At the 2015 Fringe Festival, then again at Next Stage in 2016, Chiamaka Umeh’s performance in Chloé Hung‘s tragic reality-based new work All Our Yesterdays was heartbreaking. Playing a young girl taken captive by Boko Haram in Nigeria, it was the joy and innocence that Amaka found in her horrific circumstances that touched our hearts the most and earned her an Outstanding Actress nomination in this year’s MyTheatre Awards.
Can you remember your first experience with theatre?
Can I ever!
When I came out to sing the first number in my first school show (a staged production of a Barney and Friends episode) in a grand concert hall at the MUSON Centre in Lagos, Nigeria, I turned to stone almost as soon as I reached the microphone. I was completely frozen – shocked, I think, by the hundreds of audience members who were silent as death at first, and then racked with nervous laughter at my dumbshow when the pianist, Mr. Allotey-Pappoe, repeated my cue a few times. He then walked all the way across the stage, put his hand on my shoulder, and whispered that I had to start when next he played the cue. I’ve been singing ever since.
How did you develop your skills as an actor?
Before receiving formal training, I performed all through my primary and secondary school education, and with Calgary’s Summerstock Theatre Society for a few seasons. Then, in September 2012, I entered the Musical Theatre Performance Program at the Randolph Academy, and I learned so much from the faculty and my peers there that I often wish I could go back and do it all again. However, I believe that as long as I am involved and truthful in this profession, there will be skills and techniques to gain and develop. I’m still in the experimental stage of my journey; I’m playing my heart out and making note of what I find fulfilling and what audiences are affected by. Like any other job, it will take time and practice to reach a respectable, professional level.
How did you get involved with All Our Yesterdays?
Being of Nigerian descent is something most people who know me know about me – so when AnOther Theatre Company posted an audition notice seeking “two young women, African or of African descent, to play two teenage Nigerian girls”, I had friends forwarding the message to me in earnest! In addition to that, I had already met (writer/director) Chloé Hung in the summer of 2014.. She was fulfilling the role of an Assistant Stage Manager for Into the Woods, in which I was performing as the Narrator – and preparing to graduate from the Randolph Academy. So, although she returned to NYU to continue her MFA in Dramatic Writing, we stayed connected via Facebook and she asked me to audition for the Toronto Fringe 2015 production.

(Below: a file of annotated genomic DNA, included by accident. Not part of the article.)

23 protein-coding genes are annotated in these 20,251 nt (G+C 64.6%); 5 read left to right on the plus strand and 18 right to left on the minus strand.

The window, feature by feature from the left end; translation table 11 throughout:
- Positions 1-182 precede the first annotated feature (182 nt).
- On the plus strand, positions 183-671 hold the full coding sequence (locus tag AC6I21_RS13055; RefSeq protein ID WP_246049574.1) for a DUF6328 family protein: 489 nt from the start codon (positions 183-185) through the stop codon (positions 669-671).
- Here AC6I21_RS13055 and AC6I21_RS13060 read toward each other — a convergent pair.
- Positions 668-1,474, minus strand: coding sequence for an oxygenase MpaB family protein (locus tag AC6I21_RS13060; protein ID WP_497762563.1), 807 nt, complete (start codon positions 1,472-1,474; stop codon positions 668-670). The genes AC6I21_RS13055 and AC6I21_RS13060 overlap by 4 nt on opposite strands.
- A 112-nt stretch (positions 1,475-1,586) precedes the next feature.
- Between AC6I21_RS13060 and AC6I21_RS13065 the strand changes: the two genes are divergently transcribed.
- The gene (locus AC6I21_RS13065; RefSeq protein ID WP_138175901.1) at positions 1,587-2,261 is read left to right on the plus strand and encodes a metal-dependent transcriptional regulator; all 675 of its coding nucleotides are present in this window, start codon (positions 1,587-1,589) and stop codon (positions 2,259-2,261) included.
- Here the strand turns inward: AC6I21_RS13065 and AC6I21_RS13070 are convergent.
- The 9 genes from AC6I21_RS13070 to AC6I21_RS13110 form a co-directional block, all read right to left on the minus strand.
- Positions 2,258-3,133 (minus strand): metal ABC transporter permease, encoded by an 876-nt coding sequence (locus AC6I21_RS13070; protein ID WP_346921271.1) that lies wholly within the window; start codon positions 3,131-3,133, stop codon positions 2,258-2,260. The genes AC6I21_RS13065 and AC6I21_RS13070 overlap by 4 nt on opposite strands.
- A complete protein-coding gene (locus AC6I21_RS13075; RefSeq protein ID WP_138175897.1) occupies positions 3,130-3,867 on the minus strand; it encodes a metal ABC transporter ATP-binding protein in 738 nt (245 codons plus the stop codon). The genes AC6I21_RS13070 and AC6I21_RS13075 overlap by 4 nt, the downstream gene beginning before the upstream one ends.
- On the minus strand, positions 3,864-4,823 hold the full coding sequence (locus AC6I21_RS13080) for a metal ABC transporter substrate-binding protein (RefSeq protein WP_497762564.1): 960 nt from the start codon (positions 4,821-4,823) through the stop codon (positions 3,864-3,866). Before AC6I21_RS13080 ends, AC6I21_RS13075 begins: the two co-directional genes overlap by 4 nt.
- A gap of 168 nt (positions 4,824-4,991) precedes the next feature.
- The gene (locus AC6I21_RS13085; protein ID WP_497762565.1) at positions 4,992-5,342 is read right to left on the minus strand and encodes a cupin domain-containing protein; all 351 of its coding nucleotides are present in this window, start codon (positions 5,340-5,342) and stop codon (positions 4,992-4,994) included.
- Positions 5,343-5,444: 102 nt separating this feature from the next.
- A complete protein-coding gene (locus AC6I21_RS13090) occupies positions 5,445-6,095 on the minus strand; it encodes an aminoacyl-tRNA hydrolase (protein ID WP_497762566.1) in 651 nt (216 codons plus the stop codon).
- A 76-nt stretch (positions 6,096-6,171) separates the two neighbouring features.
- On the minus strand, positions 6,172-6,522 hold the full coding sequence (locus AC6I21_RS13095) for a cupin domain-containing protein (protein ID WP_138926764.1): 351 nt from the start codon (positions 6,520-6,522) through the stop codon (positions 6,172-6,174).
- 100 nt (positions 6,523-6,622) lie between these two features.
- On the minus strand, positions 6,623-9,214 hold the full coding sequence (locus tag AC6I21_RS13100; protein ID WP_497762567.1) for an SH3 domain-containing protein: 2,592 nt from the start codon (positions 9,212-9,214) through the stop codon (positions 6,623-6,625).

Tell us about working with the Outstanding New Work nominee as both writer and director.
I was so inspired by Chloé’s work. She paid great attention to detail was extremely thorough in her research. I found her to be a great leader in the director role; her sense of work and play were very balanced, and she assembled a team that was just as competent. She had a specific vision for the show, but she also gave me and Amanda (Weise, who played my sister, Ladi) the freedom to play with and question our choices. Hasana’s sense of humour, her uncommon intelligence and trust in the simplicity of all our lives were easily accessed and expressed through Chloé’s writing. It was such a pleasure to work with her and grow with her piece.
The play is based on true events and deals with heavy subject matter. Did you do much research when preparing for the role?
Research for the role of Hasana was multi-faceted: connecting with Northern Nigeria’s cultural and religious environment; embodying the trauma associated with victims of captivity; and struggling with Asperger’s Syndrome (a mutation with myriad expressions) in a part of the world where the facilities to diagnose such a condition don’t even exist. I was especially careful with the third aspect because I didn’t want to perform a caricature of the condition or an imitation of other performers’ work. So, yes, I did a lot of research, and at first, I was hyper-analytical of everything I learned from books and documentaries and from interacting with people who live with Asperger’s. If I could do it all again, I would’ve let the research go and started to play the game a lot sooner.